An actuarial professor has advocated means testing as a a way of keeping the state pension age at 65 for both men and women.
In 'Surfing the Tsunami: A plan for state pension reform', Paul Sweeting, Professor of Actuarial Science at Kent University, said this could be done by setting a limit for means-testing at the income level for higher rate (40 per cent) tax — currently £45,000 a year.
It would need to start in 2019, when the next rise in the state pension age is due to occur.
In that year, anyone earning enough to pay higher rate tax would give up £1 of their basic state pension or new state pension for every £10 income received in the higher tax band.
Professor Sweeting said: "This would keep the per-worker cost of the state pension at about the same level as if the rise in SPA had occurred, even though the number of workers — defined as those between 16 and SPA, and not in fultime education — would be smaller, due to the lower state pension age.
He admits "Means-testing is controversial. On the one hand, it can be used to ensure that resources are targeted at those that need them most."
According to the report, a means tested benefit can require more administration than the universal alternative.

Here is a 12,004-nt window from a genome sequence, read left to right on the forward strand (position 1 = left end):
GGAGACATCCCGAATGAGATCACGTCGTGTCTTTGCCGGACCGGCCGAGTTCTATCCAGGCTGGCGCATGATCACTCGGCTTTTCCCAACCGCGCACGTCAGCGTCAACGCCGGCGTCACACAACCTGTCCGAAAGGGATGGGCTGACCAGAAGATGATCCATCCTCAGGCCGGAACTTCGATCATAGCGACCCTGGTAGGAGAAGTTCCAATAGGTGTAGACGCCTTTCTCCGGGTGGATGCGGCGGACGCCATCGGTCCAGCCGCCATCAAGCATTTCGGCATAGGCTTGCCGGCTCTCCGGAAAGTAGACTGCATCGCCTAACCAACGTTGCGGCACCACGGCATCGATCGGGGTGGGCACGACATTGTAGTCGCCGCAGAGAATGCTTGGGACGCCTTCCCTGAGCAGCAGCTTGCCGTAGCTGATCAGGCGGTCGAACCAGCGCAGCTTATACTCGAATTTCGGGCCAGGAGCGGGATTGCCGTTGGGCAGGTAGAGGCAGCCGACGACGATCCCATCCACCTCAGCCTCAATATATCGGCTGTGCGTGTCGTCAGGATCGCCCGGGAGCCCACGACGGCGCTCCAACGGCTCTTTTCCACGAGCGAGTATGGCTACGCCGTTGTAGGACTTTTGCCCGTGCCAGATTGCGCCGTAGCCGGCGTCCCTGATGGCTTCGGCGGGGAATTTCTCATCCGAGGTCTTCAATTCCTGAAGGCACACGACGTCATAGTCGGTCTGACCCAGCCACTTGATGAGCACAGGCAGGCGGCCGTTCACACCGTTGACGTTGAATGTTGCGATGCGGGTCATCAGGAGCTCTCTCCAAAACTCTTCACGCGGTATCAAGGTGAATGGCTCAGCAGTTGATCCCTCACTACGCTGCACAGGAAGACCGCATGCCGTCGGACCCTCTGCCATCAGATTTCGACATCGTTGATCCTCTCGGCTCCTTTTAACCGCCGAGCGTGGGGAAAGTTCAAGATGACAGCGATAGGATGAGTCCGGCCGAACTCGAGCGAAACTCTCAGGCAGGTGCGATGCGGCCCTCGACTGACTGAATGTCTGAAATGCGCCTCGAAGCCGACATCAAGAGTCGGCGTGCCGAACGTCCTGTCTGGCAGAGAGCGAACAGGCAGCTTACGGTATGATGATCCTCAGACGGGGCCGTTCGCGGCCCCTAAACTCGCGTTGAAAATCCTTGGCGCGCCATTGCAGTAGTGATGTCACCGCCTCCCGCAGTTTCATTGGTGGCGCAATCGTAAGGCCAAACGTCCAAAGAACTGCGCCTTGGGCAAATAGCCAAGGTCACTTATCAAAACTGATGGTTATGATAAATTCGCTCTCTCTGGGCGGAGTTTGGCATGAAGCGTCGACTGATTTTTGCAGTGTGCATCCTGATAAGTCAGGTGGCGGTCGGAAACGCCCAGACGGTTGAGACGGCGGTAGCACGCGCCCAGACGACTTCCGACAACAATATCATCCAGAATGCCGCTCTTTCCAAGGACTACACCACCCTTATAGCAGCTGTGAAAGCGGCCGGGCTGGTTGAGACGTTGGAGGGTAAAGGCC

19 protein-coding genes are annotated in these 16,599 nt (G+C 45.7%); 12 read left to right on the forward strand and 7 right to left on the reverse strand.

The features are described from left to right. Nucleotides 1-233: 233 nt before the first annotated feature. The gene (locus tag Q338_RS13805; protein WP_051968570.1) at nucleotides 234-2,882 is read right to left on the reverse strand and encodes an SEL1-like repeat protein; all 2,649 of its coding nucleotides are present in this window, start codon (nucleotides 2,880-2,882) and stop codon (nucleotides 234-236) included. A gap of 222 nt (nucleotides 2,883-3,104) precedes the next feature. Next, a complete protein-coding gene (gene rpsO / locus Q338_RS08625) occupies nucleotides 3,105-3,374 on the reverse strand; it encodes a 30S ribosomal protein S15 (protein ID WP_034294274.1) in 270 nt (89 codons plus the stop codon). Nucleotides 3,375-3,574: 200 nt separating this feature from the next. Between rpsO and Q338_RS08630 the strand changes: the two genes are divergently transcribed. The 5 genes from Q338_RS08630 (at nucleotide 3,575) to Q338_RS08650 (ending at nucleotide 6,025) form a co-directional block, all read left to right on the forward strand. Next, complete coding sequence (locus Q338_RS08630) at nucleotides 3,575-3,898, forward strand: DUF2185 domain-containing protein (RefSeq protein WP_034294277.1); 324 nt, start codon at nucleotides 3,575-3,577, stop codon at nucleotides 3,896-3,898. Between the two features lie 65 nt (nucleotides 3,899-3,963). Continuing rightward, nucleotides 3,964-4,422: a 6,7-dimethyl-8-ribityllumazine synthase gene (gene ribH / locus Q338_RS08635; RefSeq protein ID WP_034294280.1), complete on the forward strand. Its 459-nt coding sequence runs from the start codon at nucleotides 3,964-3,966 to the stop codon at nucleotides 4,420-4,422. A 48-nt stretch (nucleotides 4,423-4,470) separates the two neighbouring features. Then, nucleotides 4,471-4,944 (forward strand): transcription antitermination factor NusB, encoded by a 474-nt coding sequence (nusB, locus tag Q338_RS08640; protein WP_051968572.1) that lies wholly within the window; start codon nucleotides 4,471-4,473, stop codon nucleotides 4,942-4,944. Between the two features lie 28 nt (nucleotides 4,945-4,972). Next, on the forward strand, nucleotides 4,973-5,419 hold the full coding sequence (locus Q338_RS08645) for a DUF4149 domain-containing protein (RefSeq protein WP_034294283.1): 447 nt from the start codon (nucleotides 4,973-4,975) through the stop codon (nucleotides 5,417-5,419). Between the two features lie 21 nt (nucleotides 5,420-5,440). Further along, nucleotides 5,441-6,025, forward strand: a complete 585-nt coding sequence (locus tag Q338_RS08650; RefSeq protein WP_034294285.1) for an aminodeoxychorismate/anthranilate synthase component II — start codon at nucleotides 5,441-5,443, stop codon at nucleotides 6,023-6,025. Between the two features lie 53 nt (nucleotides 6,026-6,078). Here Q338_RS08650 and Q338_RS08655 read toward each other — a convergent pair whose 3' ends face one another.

Whether this is an issue or not depends on the potential saving compared to the cost of administration — and for a benefit such as this, administration will not be the defining criterion.
However, the main issue that many people have with means-testing is that it encourages moral hazard, Professor Sweeting stated.
This problem was recognised when the old age pension was introduced in 1909. In that instance, the pension could be withheld if someone tried to become eligible through “self-impoverishment”.
But the extent to which moral hazard is a problem depends on the “rate” of means-testing.
For example, if £1 of benefit is lost for every £1 of additional income received above a certain level, then the risk of moral hazard is high. This is means-testing at its highest rate.
"Would the same level of moral hazard exist if £1 of benefit were lost for every £10 of additional income received? Or £20? Probably not," Professor Sweeting said.
"There would be an incentive for people to transform income into capital gains to avoid the means test — this would have to be guarded against.
"And as the rate of means-testing increased, there would be less of an incentive to save for retirement.
"This might mean introducing compulsion to retirement saving. This could be needed anyway, given the state of the UK pensions system— but that is another story…"
However Steve Webb, director of policy at Royal London and former pensions minister, blasted Professor Sweetings' proposals.
"After a lifetime of paying National Insurance Contributions, often based on a relatively high wage, it would be totally unacceptable to move the goalposts in retirement and remove state pensions from higher earners," he said.